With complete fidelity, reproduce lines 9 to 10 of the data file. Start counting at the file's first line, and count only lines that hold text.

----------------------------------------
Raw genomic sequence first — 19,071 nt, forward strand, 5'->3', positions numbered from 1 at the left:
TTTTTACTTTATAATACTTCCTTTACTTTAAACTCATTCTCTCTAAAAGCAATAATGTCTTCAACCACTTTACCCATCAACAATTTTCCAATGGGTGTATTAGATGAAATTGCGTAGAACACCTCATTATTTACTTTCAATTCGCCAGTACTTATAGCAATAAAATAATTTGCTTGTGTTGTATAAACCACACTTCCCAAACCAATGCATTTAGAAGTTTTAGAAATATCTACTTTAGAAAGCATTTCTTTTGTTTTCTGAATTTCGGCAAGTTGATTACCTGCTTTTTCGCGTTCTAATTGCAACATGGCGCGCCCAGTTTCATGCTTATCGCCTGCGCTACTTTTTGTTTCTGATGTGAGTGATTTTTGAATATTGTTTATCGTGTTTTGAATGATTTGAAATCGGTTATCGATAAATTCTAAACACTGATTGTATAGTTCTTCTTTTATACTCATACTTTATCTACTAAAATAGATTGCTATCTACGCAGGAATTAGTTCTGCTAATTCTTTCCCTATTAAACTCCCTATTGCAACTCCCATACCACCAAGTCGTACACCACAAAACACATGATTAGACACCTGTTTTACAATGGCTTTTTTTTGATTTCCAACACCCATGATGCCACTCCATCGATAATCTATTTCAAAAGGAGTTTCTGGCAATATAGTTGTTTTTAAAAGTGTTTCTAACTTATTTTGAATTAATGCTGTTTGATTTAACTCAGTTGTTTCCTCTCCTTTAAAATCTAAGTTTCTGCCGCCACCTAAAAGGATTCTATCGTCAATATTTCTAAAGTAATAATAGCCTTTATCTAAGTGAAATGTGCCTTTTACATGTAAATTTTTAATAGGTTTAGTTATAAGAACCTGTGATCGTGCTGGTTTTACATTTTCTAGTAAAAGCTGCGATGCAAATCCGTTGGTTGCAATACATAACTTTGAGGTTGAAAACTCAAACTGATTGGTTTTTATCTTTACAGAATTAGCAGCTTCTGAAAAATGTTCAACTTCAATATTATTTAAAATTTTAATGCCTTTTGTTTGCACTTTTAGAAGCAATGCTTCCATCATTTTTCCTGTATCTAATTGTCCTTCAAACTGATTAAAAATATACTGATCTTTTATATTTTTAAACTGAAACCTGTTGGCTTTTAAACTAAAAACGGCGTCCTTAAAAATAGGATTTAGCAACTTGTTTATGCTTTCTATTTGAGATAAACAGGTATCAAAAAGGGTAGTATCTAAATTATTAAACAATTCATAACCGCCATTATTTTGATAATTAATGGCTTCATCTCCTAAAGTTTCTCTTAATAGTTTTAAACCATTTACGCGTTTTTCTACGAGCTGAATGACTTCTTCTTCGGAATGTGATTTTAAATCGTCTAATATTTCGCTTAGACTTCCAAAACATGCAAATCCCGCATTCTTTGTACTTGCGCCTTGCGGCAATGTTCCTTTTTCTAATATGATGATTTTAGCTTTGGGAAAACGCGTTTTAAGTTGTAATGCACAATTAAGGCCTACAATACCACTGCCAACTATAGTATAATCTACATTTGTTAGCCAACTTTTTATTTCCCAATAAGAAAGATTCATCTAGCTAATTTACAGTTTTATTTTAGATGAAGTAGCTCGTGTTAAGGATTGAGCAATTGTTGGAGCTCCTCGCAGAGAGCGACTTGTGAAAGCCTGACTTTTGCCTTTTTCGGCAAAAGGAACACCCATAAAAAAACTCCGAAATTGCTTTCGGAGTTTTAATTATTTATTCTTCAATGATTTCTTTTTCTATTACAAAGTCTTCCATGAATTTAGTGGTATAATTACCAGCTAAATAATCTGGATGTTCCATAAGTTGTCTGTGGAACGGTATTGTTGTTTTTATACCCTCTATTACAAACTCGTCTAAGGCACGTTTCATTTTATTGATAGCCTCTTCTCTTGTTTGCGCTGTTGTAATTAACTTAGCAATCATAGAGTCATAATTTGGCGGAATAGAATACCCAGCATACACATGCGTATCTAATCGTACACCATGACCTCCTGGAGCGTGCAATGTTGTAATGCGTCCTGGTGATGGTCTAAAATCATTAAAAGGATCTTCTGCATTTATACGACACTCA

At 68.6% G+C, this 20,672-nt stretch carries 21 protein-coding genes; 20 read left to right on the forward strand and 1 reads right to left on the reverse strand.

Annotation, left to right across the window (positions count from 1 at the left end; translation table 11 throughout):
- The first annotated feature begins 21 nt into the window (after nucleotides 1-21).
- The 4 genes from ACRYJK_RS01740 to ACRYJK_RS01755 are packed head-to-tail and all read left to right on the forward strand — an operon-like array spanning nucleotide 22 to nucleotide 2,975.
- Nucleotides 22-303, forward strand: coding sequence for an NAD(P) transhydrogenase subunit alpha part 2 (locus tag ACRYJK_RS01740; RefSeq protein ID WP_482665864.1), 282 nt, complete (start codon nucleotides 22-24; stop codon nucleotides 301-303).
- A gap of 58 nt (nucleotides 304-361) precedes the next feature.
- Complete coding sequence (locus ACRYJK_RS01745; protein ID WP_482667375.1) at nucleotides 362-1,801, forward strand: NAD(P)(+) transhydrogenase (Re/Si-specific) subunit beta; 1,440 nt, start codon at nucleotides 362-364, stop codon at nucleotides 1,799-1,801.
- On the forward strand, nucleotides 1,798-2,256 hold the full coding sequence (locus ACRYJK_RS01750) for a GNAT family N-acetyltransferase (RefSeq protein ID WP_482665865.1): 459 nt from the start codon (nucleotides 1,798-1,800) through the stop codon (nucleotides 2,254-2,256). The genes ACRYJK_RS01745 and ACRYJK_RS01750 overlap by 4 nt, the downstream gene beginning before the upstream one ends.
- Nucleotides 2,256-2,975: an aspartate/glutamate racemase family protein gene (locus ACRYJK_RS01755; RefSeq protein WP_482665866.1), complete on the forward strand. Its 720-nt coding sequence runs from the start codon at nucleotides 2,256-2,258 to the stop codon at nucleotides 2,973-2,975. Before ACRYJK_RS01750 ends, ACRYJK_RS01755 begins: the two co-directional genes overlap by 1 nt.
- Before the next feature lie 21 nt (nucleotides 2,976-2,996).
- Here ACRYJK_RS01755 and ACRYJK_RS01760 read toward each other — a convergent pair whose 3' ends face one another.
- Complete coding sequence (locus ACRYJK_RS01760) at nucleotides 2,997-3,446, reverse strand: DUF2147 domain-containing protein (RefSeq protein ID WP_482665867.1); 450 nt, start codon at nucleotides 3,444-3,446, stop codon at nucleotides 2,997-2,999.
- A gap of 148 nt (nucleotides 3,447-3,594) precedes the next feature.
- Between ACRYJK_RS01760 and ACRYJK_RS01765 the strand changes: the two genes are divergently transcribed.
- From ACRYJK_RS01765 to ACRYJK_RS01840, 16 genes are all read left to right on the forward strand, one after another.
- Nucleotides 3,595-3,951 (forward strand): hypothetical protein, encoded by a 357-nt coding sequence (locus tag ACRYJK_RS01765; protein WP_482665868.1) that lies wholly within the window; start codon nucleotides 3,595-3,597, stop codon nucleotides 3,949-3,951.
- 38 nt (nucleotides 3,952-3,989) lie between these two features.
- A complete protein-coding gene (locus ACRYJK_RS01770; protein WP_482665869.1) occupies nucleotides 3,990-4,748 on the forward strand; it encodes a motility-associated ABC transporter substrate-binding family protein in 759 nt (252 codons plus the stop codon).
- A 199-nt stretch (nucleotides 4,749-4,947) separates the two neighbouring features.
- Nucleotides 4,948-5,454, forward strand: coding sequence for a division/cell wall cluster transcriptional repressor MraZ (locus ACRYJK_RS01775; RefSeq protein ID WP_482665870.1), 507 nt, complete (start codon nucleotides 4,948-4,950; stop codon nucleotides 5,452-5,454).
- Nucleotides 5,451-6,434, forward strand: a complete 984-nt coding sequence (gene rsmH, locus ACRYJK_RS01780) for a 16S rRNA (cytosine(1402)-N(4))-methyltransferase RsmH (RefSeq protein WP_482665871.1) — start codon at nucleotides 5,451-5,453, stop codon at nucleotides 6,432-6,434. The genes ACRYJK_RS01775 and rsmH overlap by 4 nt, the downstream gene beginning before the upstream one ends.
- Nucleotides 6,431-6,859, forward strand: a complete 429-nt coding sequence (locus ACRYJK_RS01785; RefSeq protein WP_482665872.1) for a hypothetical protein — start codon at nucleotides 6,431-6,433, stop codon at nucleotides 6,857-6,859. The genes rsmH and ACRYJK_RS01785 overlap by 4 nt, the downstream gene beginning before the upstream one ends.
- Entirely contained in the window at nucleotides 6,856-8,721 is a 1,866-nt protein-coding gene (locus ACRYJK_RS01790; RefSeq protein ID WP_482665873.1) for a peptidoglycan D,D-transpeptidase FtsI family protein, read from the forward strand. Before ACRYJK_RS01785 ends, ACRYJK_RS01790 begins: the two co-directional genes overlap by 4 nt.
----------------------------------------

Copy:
- Complete coding sequence (locus ACRYJK_RS01745; protein ID WP_482667375.1) at nucleotides 362-1,801, forward strand: NAD(P)(+) transhydrogenase (Re/Si-specific) subunit beta; 1,440 nt, start codon at nucleotides 362-364, stop codon at nucleotides 1,799-1,801.
- On the forward strand, nucleotides 1,798-2,256 hold the full coding sequence (locus ACRYJK_RS01750) for a GNAT family N-acetyltransferase (RefSeq protein ID WP_482665865.1): 459 nt from the start codon (nucleotides 1,798-1,800) through the stop codon (nucleotides 2,254-2,256). The genes ACRYJK_RS01745 and ACRYJK_RS01750 overlap by 4 nt, the downstream gene beginning before the upstream one ends.